First published in 1842, but written in 1835. In it is incorporated, though with several alterations, 'The Sleeping Beauty', published among the poems of 1830, but excised in subsequent editions. Half extravaganza and half apologue, like the 'Midsummer Night's Dream', this delightful poem may be safely left to deliver its own message and convey its own meaning. It is an excellent illustration of the truth of Tennyson's own remark: "Poetry is like shot silk with many glancing colours. Every reader must find his own interpretation according to his ability, and according to his sympathy with the poet."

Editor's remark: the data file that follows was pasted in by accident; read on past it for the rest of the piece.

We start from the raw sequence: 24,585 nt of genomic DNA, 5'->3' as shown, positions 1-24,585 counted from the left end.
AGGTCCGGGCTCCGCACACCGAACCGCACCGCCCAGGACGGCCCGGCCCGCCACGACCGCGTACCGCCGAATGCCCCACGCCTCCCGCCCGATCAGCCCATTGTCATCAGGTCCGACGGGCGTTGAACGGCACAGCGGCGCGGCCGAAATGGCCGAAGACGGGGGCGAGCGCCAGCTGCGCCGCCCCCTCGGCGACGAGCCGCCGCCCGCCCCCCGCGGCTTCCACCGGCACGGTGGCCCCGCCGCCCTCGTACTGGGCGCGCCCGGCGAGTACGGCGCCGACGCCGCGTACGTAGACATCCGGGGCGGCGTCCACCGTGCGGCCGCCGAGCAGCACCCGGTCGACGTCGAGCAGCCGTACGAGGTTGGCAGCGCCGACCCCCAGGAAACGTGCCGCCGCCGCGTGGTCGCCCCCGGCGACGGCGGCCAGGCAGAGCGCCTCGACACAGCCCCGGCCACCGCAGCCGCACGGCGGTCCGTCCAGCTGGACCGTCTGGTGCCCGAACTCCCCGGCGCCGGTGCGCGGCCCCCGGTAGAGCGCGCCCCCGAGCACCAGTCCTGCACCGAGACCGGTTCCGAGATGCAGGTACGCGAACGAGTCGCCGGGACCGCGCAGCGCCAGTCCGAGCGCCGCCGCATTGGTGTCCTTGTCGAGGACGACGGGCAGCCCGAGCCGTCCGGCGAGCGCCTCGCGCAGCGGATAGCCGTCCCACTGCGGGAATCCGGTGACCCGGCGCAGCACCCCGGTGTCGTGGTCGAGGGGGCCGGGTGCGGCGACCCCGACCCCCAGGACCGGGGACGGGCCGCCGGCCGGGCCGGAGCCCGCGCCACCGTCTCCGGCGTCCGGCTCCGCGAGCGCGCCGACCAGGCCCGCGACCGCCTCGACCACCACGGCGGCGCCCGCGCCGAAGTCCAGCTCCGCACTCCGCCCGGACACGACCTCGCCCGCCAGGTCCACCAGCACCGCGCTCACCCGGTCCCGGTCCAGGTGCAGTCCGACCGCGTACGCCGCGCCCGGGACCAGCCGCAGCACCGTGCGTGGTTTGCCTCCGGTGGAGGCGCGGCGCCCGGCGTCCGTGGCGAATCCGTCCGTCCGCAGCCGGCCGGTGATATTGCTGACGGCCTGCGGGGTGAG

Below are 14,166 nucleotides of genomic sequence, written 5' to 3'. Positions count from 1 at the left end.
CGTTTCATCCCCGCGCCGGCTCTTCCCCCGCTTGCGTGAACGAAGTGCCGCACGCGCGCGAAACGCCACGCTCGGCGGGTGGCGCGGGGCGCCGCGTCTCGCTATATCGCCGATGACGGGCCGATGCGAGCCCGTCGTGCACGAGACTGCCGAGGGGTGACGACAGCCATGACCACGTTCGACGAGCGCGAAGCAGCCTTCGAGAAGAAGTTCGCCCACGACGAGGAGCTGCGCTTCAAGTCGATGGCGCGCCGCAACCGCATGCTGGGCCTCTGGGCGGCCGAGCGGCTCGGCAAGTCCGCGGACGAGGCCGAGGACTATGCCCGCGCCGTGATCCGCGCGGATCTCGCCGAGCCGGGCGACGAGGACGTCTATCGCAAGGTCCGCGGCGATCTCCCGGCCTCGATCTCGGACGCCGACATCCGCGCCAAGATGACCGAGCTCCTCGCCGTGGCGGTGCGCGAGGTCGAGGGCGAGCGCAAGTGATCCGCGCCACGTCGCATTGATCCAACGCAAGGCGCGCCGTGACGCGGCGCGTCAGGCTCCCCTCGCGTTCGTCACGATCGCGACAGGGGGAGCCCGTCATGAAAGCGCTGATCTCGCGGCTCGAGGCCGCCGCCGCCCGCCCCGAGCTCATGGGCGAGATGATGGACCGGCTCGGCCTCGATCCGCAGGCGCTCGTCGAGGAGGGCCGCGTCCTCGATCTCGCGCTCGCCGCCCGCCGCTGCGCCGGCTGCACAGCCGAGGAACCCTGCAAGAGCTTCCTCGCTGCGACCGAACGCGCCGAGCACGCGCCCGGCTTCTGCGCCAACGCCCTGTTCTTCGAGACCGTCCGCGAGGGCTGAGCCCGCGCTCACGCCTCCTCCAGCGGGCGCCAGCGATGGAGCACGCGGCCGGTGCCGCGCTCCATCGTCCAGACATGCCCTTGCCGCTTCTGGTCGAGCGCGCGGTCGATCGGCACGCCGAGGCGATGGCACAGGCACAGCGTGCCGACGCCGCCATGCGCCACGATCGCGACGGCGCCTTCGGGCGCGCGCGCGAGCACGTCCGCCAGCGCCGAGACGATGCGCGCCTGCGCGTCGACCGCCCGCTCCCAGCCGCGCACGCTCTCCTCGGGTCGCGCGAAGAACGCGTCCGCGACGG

(No alteration has been made in the Prologue since 1842.)
O, Lady Flora, let me speak:
A pleasant hour has past away
While, dreaming on your damask cheek,
The dewy sister-eyelids lay.
As by the lattice you reclined,
I went thro' many wayward moods
To see you dreaming--and, behind,
A summer crisp with shining woods.
And I too dream'd, until at last
Across my fancy, brooding warm,
The reflex of a legend past,
And loosely settled into form.
And would you have the thought I had,
And see the vision that I saw,
Then take the broidery-frame, and add
A crimson to the quaint Macaw,
And I will tell it. Turn your face,
Nor look with that too-earnest eye--
The rhymes are dazzled from their place,
And order'd words asunder fly.